City of Denver Misuses Homeless Donations


It has become apparent that in the city of Denver during the last few years, there has been an increase of people who are homeless. With more than 10,000 individuals displaced—an all-time high—recent allegations of misuse of homeless donation funds have surfaced against the city of Denver.

These claims arose after a recent investigation conducted by CBS4 Denver found that nearly $60,000 was misused to conduct homeless sweeps around the city. These sweeps were contracted through Custom Environmental Services Inc., a private contractor hired by the city of Denver, responsible for collecting the personal items of homeless people.

The homeless sweeps come on behalf of the city of Denver Mayor Michael Hancock’s recent instatement of a city-wide camping ban, which targets those individuals who are homeless, making it illegal for people to excessively loiter in a particular area of the city. The Denver Road Home Fund gathered donations, which they initially planned to use for basic necessities such as housing and food for Denver’s homeless. However, Mayor Hancock misused the funds to endorse the dislocation of homeless individuals and all their belongings.

Several members within the community were dissatisfied at the approach taken, especially because these funds were supposed to help homeless individuals get back on their feet. The American Civil Liberties Union (ACLU) of Colorado were among the disgruntled, and formulaically distributed a letter voicing their concern to Denver City officials.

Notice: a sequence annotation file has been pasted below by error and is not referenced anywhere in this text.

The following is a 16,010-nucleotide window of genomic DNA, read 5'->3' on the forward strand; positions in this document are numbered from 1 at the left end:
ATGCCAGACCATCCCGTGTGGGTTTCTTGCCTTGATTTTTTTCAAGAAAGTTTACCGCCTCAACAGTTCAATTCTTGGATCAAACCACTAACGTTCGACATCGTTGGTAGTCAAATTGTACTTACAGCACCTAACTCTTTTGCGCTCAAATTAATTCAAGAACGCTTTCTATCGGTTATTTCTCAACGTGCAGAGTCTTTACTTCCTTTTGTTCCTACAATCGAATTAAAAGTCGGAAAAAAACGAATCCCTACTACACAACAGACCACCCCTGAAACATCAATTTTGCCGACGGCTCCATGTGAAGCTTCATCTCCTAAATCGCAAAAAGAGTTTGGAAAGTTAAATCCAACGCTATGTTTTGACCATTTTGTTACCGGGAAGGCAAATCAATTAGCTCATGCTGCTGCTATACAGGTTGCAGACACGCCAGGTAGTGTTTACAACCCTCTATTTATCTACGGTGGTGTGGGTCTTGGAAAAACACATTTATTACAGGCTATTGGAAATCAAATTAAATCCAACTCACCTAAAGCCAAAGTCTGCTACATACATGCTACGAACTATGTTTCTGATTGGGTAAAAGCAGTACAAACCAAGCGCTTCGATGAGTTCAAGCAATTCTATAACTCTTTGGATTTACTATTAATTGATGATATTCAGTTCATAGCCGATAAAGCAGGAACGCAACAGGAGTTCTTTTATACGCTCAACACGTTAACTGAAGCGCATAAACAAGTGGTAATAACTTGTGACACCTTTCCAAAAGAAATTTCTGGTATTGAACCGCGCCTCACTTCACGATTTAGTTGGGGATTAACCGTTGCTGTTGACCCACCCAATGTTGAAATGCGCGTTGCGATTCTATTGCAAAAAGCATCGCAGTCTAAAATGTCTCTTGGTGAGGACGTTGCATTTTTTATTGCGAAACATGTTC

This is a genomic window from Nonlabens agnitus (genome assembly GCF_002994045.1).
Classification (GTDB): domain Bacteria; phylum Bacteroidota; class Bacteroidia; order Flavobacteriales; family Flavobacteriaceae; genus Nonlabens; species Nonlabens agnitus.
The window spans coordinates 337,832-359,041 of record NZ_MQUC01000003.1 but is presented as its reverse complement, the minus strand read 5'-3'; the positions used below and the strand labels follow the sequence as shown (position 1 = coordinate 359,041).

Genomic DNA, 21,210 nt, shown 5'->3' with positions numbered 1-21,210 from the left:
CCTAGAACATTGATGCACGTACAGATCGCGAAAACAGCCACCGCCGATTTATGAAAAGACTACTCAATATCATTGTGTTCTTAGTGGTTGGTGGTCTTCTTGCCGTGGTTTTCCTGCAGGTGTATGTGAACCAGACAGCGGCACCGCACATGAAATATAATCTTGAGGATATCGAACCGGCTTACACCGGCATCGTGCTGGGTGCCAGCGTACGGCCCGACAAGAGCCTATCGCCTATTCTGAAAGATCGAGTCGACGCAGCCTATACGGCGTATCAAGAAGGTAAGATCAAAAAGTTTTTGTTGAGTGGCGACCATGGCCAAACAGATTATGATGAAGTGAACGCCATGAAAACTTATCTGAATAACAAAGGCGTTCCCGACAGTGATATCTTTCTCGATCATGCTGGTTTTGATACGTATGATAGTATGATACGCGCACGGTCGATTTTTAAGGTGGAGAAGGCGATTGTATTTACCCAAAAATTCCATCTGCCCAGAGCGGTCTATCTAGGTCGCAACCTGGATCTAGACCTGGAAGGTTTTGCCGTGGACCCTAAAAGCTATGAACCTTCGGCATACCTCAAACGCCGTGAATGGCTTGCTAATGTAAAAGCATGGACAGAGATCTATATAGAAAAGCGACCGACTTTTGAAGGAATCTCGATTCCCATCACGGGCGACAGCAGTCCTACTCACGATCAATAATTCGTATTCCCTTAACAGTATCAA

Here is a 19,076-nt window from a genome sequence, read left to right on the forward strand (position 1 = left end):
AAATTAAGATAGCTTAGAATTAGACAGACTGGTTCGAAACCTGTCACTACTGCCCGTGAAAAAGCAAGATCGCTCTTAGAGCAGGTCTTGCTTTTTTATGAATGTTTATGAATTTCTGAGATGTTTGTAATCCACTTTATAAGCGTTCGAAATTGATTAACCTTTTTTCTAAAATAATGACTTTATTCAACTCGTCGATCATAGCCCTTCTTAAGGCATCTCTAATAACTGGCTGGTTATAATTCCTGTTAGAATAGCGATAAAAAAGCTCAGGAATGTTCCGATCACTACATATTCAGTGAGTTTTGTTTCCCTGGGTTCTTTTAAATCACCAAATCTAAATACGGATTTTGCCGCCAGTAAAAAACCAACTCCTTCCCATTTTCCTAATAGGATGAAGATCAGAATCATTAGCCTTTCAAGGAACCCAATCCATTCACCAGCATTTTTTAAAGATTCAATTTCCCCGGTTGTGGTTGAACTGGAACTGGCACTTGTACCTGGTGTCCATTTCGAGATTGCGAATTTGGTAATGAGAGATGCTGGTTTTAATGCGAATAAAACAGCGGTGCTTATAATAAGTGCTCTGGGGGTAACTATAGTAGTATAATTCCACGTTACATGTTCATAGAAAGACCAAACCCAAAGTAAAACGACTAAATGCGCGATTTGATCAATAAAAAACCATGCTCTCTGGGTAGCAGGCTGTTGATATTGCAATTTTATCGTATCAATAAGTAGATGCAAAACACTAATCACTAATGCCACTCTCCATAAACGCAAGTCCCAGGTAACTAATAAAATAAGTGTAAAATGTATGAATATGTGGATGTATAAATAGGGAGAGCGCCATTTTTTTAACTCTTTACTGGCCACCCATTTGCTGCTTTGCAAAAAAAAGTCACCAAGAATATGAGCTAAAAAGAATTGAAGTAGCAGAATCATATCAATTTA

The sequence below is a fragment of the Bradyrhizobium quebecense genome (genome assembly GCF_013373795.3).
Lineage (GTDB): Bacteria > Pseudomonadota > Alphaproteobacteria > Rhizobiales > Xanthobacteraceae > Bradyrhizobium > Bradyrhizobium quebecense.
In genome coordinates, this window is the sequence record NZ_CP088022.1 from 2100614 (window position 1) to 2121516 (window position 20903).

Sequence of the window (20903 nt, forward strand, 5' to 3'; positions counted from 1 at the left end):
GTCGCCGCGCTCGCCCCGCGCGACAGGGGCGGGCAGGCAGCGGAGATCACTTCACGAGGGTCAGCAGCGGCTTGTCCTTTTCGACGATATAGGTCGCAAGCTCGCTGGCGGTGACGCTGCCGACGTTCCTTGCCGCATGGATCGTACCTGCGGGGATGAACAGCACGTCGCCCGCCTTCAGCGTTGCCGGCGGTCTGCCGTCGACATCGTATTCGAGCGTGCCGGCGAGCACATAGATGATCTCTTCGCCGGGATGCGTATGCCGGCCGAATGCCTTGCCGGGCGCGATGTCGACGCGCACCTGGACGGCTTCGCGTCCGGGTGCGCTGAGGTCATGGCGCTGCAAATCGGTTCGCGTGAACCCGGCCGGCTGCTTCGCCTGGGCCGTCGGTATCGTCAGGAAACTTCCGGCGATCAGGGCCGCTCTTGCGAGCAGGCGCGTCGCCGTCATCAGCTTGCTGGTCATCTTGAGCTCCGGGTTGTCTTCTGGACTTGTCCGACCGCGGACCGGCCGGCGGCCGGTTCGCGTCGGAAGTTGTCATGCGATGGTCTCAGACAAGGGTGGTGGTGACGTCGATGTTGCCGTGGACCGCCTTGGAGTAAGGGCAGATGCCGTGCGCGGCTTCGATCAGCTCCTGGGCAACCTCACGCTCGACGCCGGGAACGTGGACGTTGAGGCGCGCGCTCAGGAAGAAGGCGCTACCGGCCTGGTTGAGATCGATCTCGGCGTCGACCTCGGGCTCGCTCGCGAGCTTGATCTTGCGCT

“We are disturbed by the City’s inexcusable use of a fund that contained private donations intended to provide aid and services to the homeless to instead subject unhoused persons to sweeps, harassment, and seizure of their personal possessions,” the ACLU said, in an open letter to Mayor Hancock’s office.

The ACLU isn’t new to voicing their concerns regarding social injustices. They have also expressed concern around topics such as ending the death penalty, ending immigration detainments, and—most importantly—putting a stop to the “criminalization of homelessness.” They believe that being homeless is a difficult experience in itself, and that adding citations, tickets, arrests, and displacements will only make situations worse for homeless people.

“[We] affirm the rights and civil liberties of all persons,” the ACLU said, “including people who are impacted by homelessness and poverty, and it is time for the city of Denver to do so as well.”

Not everyone is on the same page regarding the questionable uses of the money collected. In an effort to reach out to the mayor’s office, they released the comment that, “our initial decision was to charge them to the Homeless Donation fund because the work related to homelessness. The city has put further controls into place on this account to separate out the donations from the federal reimbursement funds so that they are differentiated in their use moving forward.”

The issue of homelessness continues to be a hot topic within the city of Denver, but with the rise in population, and the risk of violating human rights is an issue that needs an immediate solution.

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